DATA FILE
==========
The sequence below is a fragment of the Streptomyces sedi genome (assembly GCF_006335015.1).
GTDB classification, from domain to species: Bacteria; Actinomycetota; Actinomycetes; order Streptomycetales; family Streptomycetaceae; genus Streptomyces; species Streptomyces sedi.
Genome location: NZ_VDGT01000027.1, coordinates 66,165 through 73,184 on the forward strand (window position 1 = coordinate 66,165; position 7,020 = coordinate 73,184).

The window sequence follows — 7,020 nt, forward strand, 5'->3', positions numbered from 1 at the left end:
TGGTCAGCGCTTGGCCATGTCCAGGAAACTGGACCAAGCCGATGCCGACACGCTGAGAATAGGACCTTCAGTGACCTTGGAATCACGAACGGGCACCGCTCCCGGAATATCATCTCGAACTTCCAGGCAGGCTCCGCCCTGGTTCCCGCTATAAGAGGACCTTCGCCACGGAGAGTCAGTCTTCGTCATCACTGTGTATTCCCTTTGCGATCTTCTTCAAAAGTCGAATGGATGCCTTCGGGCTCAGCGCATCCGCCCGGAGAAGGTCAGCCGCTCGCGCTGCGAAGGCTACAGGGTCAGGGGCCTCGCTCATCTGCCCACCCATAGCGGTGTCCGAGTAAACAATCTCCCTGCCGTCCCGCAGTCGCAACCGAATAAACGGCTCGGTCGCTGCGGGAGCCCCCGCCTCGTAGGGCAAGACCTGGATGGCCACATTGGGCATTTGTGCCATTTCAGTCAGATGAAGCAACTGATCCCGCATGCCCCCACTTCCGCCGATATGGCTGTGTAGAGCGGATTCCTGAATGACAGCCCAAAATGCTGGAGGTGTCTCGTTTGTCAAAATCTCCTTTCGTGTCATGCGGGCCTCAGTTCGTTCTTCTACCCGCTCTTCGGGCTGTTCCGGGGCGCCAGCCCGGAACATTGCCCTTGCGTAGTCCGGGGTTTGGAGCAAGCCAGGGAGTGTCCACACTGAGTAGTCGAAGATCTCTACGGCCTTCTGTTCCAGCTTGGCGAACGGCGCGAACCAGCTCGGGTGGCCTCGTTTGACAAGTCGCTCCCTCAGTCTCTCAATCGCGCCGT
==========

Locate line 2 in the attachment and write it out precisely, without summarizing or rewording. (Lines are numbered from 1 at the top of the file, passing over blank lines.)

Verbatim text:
GTDB classification, from domain to species: Bacteria; Actinomycetota; Actinomycetes; order Streptomycetales; family Streptomycetaceae; genus Streptomyces; species Streptomyces sedi.